- The NYSE Advance/Decline line is weaker. Note how its RS line declined during the market's Oct-Dec rally, and has been making only "moribund feline rebound" gestures since then. If the market is narrowing, that's another yellow flag.
- In Tech land the Nasdaq Composite continues to consolidate between support at 2150 and resistance at 2300-ish. Again, while price action is solid, momentum has gone flat since November and Relative Strength is showing some signs of decrepitude.
- The situation is even more pronounced on the Nasdaq 100, which is leading the Nasdaq down.
- The Sox has been the stalwart of Tech Nation with semiconductors attracting investors' interest. The trend zone here is intact and the RS line is fairly healthy. The key here is whether 560 can be durably broken to the upside. If so, then the broad market rally may have some legs. If 560 fails, then we'll have another warning flag.
- Breadth on the NDX is execrable. An broad market breakout would likely require the NDX Adv/Decl line to show positive RS.
BOTTOM LINE: While our cyclical outlook calls for a market top to be forming now, there are few signs of significant price deterioration on the indices. That said, we do have a number of warning signs on Momentum and Relative Strength. So, will the broad market follow the SOX and the Transports higher or will it follow the Nasdaq 100 lower? The 2 nd half of February could be key in determining the next mid-term trend.
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EARNINGS, VALUATION, AND THE YIELD CURVE
The SPX's Consensus Forward 52W EPS Estimate (blue line) continues to creep higher. However, since consensus estimate for '07 i not out yet, the forward series (blue line) is using a proxy for 1Q07, and so it will be subject to revision. Trailing 52W Operating EPS (yellow line) ticked down for the first time since October last week. Downward revisions to EPS for the financial sector in 4Q05 were responsible. Moreover, the consensus for 1H06 is also being revised downward.
Should these downward trends in revisions continue, that could create some problems on the following chart.
Currently the Y/Y growth in the F52W EPS estimate (blue line) is at a robust +14%. However the 3-month annualized rate of change (red line) has fallen sharply. A quick rebound on the red line could save the blue line from a decline below the +10% level. But if the red line cannot rebound, then the blue line will begin a more serious descent. And, as we have discussed in the past, when the blue line is either declining below +10% or is below the ZERO line, the market generally provides some problems for the bulls.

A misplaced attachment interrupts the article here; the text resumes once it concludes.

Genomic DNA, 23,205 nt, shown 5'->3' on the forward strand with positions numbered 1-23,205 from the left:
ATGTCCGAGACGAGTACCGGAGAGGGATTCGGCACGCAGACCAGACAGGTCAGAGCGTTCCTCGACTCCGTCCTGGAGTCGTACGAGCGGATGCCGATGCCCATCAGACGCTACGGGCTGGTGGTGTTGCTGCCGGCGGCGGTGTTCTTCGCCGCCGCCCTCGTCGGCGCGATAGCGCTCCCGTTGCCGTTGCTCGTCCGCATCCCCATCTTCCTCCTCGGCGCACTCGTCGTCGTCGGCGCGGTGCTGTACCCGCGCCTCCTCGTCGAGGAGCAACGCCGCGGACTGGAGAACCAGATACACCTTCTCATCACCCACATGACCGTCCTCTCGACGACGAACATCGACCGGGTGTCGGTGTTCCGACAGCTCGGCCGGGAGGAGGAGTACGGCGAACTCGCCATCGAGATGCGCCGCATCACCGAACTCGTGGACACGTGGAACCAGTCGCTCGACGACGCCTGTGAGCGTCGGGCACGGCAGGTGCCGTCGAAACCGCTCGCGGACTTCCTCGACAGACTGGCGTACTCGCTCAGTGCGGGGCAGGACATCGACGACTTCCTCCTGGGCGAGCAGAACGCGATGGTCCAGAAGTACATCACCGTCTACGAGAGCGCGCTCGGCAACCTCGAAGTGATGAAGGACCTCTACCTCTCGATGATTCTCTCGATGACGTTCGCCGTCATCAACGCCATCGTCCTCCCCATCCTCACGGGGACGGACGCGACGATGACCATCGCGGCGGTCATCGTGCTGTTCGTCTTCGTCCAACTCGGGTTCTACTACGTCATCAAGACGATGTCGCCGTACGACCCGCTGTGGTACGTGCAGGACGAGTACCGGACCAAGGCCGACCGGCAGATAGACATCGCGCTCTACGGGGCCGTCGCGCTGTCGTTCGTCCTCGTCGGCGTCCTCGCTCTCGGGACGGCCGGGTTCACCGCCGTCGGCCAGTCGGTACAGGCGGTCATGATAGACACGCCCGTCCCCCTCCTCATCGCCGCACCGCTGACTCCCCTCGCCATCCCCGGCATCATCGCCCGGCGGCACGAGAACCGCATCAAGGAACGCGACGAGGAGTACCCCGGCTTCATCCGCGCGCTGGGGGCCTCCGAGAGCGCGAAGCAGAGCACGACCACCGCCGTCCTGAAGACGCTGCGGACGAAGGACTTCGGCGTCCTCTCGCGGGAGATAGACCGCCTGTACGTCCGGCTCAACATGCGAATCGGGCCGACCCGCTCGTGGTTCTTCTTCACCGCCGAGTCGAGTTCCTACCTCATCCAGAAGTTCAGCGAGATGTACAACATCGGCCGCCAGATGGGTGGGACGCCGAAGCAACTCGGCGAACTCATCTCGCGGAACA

So, stay tuned.
With the Yield Curve already inverted at terms between 6 months and 30 years...
...most "carry trades" (borrow short-term and lend long-term) now carry an intrinsic cost rather than an imbedded profit margin. And that makes it more difficult to borrow money...which in turn, often works as a brake on economic growth.
With the difference between the yield on the 10-Yr Treasury and the Fed Funds Rate just a hair above ZERO...
...the entire curve is now on the verge of getting dunked under water.
The market's recent optimism suggests that it believes that the Fed is just about done and that the Curve will steepen again soon. We see that optimism in the PE -- red line -- beginning to rise ahead of the blue line on the chart above. Now, generally the market's PE does tend to lead the yield curve (note how the red line fell ahead of the blue line in '04). But if the Fed continues to tighten, and/or if foreign central banks continue to buy longer-dated US Treasuries, thereby driving down long-term interest rates, then the Curve will go deep underwater and we could very well see existing "carry trades" forcibly unwound. And that could have some ugly consequences.
With inflationary pressures mounting (capacity utilization is tightening, employment markets are taking up slack, upward trends in commodity prices are not yet broken, headline CPI is rising, long-term rates are too far below nominal GDP to NOT be inflationary) the Fed may be FORCED to continue to raise rates beyond (whatever is) NEUTRAL.
Our cyclically bearish outlook for a market retrenchment between now and October hinges on the Yield Curve's full-on inversion. Should the Fed manage to avert that inversion (or avert its being sustained and severe) then it's possible that such a retrenchment could be averted.
Any way you slice it, we suspect that 2006 will see market volatility rise significantly, and that should be a net positive for our Dynamic Trading System's results, as the System tends to thrive on volatility.
Have a great week! Best regards and good trading!